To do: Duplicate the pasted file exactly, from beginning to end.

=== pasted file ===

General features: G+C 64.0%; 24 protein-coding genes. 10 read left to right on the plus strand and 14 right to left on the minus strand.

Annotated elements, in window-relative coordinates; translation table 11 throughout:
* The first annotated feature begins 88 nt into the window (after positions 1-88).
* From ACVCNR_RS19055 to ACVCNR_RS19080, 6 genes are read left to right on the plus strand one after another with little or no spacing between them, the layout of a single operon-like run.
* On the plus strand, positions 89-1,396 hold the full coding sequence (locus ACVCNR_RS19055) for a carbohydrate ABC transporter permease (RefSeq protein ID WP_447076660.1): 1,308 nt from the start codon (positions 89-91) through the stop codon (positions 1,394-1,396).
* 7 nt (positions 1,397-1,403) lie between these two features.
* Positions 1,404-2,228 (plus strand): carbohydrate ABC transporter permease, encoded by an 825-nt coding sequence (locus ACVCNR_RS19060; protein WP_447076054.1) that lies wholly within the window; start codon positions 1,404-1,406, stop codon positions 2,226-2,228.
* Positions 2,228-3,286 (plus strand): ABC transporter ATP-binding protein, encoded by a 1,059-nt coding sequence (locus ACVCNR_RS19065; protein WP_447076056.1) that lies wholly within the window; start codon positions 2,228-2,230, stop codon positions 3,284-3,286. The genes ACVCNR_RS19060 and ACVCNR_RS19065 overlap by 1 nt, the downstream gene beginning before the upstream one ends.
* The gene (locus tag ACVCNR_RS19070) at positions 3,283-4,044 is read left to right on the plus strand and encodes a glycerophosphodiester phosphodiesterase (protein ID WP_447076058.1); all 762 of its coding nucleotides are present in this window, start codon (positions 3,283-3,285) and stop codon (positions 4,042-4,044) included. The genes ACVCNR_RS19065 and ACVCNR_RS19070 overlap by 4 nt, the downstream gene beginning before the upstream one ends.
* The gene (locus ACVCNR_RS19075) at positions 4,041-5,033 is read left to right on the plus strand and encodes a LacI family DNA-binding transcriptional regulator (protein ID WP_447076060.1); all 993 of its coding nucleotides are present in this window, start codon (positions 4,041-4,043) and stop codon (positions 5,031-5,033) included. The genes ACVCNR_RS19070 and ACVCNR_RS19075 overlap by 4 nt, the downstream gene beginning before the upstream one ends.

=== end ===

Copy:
General features: G+C 64.0%; 24 protein-coding genes. 10 read left to right on the plus strand and 14 right to left on the minus strand.

Annotated elements, in window-relative coordinates; translation table 11 throughout:
* The first annotated feature begins 88 nt into the window (after positions 1-88).
* From ACVCNR_RS19055 to ACVCNR_RS19080, 6 genes are read left to right on the plus strand one after another with little or no spacing between them, the layout of a single operon-like run.
* On the plus strand, positions 89-1,396 hold the full coding sequence (locus ACVCNR_RS19055) for a carbohydrate ABC transporter permease (RefSeq protein ID WP_447076660.1): 1,308 nt from the start codon (positions 89-91) through the stop codon (positions 1,394-1,396).
* 7 nt (positions 1,397-1,403) lie between these two features.
* Positions 1,404-2,228 (plus strand): carbohydrate ABC transporter permease, encoded by an 825-nt coding sequence (locus ACVCNR_RS19060; protein WP_447076054.1) that lies wholly within the window; start codon positions 1,404-1,406, stop codon positions 2,226-2,228.
* Positions 2,228-3,286 (plus strand): ABC transporter ATP-binding protein, encoded by a 1,059-nt coding sequence (locus ACVCNR_RS19065; protein WP_447076056.1) that lies wholly within the window; start codon positions 2,228-2,230, stop codon positions 3,284-3,286. The genes ACVCNR_RS19060 and ACVCNR_RS19065 overlap by 1 nt, the downstream gene beginning before the upstream one ends.
* The gene (locus tag ACVCNR_RS19070) at positions 3,283-4,044 is read left to right on the plus strand and encodes a glycerophosphodiester phosphodiesterase (protein ID WP_447076058.1); all 762 of its coding nucleotides are present in this window, start codon (positions 3,283-3,285) and stop codon (positions 4,042-4,044) included. The genes ACVCNR_RS19065 and ACVCNR_RS19070 overlap by 4 nt, the downstream gene beginning before the upstream one ends.
* The gene (locus ACVCNR_RS19075) at positions 4,041-5,033 is read left to right on the plus strand and encodes a LacI family DNA-binding transcriptional regulator (protein ID WP_447076060.1); all 993 of its coding nucleotides are present in this window, start codon (positions 4,041-4,043) and stop codon (positions 5,031-5,033) included. The genes ACVCNR_RS19070 and ACVCNR_RS19075 overlap by 4 nt, the downstream gene beginning before the upstream one ends.